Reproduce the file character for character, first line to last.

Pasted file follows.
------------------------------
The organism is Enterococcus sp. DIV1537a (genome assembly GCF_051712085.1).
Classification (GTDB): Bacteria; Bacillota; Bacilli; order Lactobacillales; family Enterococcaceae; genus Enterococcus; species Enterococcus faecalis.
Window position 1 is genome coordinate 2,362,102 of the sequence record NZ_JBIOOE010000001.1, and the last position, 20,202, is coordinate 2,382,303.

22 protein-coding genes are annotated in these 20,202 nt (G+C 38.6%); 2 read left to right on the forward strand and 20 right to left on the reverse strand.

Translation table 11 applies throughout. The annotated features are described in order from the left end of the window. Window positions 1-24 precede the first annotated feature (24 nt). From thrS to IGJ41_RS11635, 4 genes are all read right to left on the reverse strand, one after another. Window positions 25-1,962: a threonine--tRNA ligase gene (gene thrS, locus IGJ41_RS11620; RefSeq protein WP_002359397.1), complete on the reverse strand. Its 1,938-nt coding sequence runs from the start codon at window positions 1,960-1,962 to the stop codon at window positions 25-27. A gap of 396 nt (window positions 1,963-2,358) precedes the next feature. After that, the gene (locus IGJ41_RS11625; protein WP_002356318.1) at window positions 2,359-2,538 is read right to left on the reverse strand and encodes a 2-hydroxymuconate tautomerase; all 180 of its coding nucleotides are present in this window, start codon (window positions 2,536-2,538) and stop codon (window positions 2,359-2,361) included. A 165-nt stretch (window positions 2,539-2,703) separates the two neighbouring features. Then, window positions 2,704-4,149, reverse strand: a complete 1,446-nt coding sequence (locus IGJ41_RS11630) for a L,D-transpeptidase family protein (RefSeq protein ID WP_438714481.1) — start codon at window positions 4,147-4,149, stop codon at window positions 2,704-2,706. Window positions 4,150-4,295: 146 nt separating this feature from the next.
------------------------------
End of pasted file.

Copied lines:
The organism is Enterococcus sp. DIV1537a (genome assembly GCF_051712085.1).
Classification (GTDB): Bacteria; Bacillota; Bacilli; order Lactobacillales; family Enterococcaceae; genus Enterococcus; species Enterococcus faecalis.
Window position 1 is genome coordinate 2,362,102 of the sequence record NZ_JBIOOE010000001.1, and the last position, 20,202, is coordinate 2,382,303.

22 protein-coding genes are annotated in these 20,202 nt (G+C 38.6%); 2 read left to right on the forward strand and 20 right to left on the reverse strand.

Translation table 11 applies throughout. The annotated features are described in order from the left end of the window. Window positions 1-24 precede the first annotated feature (24 nt). From thrS to IGJ41_RS11635, 4 genes are all read right to left on the reverse strand, one after another. Window positions 25-1,962: a threonine--tRNA ligase gene (gene thrS, locus IGJ41_RS11620; RefSeq protein WP_002359397.1), complete on the reverse strand. Its 1,938-nt coding sequence runs from the start codon at window positions 1,960-1,962 to the stop codon at window positions 25-27. A gap of 396 nt (window positions 1,963-2,358) precedes the next feature. After that, the gene (locus IGJ41_RS11625; protein WP_002356318.1) at window positions 2,359-2,538 is read right to left on the reverse strand and encodes a 2-hydroxymuconate tautomerase; all 180 of its coding nucleotides are present in this window, start codon (window positions 2,536-2,538) and stop codon (window positions 2,359-2,361) included. A 165-nt stretch (window positions 2,539-2,703) separates the two neighbouring features. Then, window positions 2,704-4,149, reverse strand: a complete 1,446-nt coding sequence (locus IGJ41_RS11630) for a L,D-transpeptidase family protein (RefSeq protein ID WP_438714481.1) — start codon at window positions 4,147-4,149, stop codon at window positions 2,704-2,706. Window positions 4,150-4,295: 146 nt separating this feature from the next.